BioShield, which was first proposed in President Bush’s 2003 State of the Union address, will eventually free up $5.6 billion over 10 years for the purchase of vaccines and counter-measures against lethal agents like anthrax and smallpox. San Diego-based companies and research institutions are likely to get a good chunk of that money, particularly La Jolla’s Burnham Institute, which is home to a new Center for Research on Infectious and Inflammatory Diseases.

On the whole, San Diego’s large research institutions are not holding their breath when it comes to the potential funding that will come out of the Bush proposal. Although the Salk Institute and the Scripps Research Institute both do research into infectious diseases, spokesmen for each institute said they do not focus on the flu virus in their work.

The Burnham Institute is developing a focus on anti-influenza inhibitors. That will build upon the organization’s research on other pathogens, including West Nile virus, bubonic plague, SARS and anthrax.

Such research is not dependant on an increase in federal funds, however.

“We have elements of this research already in place. We’re pursuing that avenue independent of whether or not Congress is able to appropriate additional funding,” said Nancy Beddingfield, a spokeswoman for the Burnham Institute.

“Additional funding certainly never hurts,” she added.

Apart from large companies and research institutions, individual infectious disease and immunology researchers in San Diego have been heartened by the news that the government has acknowledged the importance of their work and is attempting to make more funds available for them.

“This is a recognition from them that this is really not something that we can let pass,” said David Lo, a researcher into flu vaccines at the La Jolla Institute of Allergy and Immunology. “This just amplifies more on the concerns that people have that we have to get prepared and we have to find new ways to address mass immunization around the world.”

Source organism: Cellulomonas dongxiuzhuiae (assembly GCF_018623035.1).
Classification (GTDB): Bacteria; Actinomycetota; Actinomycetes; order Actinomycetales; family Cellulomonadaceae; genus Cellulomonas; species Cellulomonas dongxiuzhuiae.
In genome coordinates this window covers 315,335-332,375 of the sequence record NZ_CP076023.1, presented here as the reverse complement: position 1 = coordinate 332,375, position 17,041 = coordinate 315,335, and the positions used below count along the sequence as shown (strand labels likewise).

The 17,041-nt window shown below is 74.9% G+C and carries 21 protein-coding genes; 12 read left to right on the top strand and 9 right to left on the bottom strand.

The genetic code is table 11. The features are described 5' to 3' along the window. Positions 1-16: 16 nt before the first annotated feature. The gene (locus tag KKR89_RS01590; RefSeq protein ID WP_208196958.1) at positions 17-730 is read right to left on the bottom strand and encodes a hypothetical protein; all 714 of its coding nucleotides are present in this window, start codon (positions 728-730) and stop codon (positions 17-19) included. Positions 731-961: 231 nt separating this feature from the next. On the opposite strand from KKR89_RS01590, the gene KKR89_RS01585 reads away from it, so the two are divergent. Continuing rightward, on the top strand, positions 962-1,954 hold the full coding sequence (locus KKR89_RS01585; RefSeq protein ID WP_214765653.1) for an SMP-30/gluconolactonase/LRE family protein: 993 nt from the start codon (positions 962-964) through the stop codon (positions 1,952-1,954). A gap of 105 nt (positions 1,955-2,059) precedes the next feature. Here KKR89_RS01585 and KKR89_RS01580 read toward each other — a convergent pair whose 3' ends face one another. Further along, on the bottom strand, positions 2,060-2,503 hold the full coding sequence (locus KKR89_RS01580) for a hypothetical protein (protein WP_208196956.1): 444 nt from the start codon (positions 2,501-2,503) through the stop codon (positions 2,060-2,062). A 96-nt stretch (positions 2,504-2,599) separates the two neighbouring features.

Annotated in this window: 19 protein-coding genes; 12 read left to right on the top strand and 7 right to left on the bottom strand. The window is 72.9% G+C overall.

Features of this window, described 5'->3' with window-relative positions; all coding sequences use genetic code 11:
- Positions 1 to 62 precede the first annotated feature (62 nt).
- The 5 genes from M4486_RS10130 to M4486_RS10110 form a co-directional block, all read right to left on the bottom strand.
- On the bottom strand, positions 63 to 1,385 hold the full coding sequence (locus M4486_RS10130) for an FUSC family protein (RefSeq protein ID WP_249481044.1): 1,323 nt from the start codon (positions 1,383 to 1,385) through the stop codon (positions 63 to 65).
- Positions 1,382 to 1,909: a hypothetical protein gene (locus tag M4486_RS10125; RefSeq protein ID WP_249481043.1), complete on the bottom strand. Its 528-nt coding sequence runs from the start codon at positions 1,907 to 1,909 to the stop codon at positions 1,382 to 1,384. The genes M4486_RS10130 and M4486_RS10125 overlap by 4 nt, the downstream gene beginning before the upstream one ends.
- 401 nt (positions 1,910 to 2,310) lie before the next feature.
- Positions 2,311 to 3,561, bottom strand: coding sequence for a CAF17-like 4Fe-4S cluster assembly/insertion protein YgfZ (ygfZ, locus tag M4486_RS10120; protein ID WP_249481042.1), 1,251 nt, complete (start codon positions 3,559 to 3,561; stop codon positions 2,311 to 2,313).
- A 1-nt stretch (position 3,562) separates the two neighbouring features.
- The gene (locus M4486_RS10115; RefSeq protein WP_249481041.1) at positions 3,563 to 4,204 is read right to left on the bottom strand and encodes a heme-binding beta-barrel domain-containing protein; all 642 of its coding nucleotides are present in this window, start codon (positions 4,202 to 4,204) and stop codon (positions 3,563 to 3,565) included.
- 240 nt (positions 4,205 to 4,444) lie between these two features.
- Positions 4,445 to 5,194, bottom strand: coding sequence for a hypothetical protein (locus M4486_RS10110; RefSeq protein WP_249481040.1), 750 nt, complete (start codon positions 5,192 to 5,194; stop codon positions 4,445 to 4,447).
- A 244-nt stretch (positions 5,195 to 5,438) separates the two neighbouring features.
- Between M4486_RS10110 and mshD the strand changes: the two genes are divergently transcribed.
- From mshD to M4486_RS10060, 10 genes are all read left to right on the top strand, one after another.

That means listening to people like Lo, who already works using funding from the NIH but nevertheless has been studying the government’s proposal to see what funding might become available to researchers like him.

For those researchers who are already well-funded, Lo said, the announcement by President Bush has more importance in terms of informing the public about the importance of the work they are doing than in terms of the funding it’s making available.

UCSD’s Zanetti agrees.

“Most people don’t know how many people die each year of flu,” said Zanetti. “I think this is going to bring new wind to the sails of this nation.”

For other local scientists, the news from the White House is definitely a lure that may pull them in the direction of research on the flu virus. Antonella Vitiello, a La Jolla-based scientist is one such researcher. As soon as she heard the news, Vitiello put in a few calls to local acquaintances and friends who are working in the field of infectious disease.

“People like me, that have been interested in developing new approaches to the treatment of infectious diseases for a long time, can see this as a great opportunity,” said Vitello. “I’m going to be trying to convince my colleagues that this is a worthwhile area – because there is money there.”

Details of the government’s pandemic flu plan can be found at

Please contact Will Carless directly at